|Black & Native Heritage||Talcott St. Church Timeline|
|Rev. James Pennington||The Amistad Trial|
|The Underground Railroad||Augustus Washington|
|James Mars||Rebecca Primus|
|The Eastons||Ann Plato|
|John Hooker||What’s Next|
Grave of James Mars, Norwalk, CT
Born on March 3rd, 1790, James Mars was formerly Enslaved in Connecticut, a Deacon at Talcott Street Church, and an Author.
Mars authored his own story, “Life of James Mars” which sold widely after publication in 1864.
In his autobiography, James tells the harrowing story of his family’s escape from their owner, a pastor in northwest Connecticut who intended to move south and take his “property” with him.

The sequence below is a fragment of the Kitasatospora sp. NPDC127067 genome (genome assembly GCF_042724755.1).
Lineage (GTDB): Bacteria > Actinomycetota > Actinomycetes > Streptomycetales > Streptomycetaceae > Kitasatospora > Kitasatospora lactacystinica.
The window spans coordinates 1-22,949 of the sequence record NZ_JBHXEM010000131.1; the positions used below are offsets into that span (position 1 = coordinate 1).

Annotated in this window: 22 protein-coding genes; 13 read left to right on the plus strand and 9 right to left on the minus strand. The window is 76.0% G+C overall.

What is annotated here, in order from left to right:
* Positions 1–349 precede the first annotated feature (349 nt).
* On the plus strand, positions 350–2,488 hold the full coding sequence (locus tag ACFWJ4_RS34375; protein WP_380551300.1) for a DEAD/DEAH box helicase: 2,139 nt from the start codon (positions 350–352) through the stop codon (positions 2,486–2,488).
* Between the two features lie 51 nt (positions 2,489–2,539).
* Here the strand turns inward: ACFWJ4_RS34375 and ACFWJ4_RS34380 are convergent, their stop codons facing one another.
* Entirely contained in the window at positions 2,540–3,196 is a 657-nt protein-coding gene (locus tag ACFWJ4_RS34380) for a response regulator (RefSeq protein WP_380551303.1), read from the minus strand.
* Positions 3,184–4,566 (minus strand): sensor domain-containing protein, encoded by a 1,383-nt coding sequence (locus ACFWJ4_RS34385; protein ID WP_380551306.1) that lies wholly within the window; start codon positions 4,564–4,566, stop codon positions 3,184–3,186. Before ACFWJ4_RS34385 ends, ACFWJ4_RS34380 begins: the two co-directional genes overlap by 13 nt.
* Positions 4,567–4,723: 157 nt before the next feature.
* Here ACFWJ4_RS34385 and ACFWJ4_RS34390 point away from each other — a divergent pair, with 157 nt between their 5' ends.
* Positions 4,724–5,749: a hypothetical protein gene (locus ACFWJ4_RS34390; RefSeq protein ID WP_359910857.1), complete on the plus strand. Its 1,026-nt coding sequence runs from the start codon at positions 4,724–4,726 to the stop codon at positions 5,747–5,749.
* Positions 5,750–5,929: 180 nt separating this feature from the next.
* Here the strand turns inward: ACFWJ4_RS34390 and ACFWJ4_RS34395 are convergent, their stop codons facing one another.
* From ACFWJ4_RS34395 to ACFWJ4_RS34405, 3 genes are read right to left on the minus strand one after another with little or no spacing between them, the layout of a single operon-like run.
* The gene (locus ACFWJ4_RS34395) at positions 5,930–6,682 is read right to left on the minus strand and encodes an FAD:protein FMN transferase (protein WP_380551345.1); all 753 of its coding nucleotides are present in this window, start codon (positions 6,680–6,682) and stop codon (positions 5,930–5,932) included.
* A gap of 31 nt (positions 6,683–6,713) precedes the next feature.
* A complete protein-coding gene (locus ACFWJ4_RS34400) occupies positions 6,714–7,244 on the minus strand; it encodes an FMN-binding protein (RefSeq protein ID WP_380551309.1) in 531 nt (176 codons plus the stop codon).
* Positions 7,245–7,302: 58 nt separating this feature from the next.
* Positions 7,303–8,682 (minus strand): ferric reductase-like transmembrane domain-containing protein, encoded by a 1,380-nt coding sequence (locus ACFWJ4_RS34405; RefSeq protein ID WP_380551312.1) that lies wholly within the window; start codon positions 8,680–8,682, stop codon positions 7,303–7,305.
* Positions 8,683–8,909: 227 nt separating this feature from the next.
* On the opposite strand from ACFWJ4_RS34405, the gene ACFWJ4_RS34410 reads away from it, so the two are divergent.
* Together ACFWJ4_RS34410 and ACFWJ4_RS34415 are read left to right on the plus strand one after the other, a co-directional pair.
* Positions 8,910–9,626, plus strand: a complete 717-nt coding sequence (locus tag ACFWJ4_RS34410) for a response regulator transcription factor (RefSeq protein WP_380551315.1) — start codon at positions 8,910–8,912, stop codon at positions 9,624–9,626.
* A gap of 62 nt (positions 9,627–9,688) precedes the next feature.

Mars eventually worked to purchase his own freedom.
Mars played an important role in the African American enfranchisement and temperance movements and wrote his story to remind the people of 1864 that slavery was a reality in Connecticut not twenty years before.
During the 1830s, James worked in a dry goods store in Hartford and also serve as a Deacon at the Talcott Street Congregational Church.
Connecticut practiced gradual emancipation from 1784 to 1848, when it was finally abolished.
In 1864, Mars returned to Norfolk, Connecticut where he died in 1880. His grave can be found there today.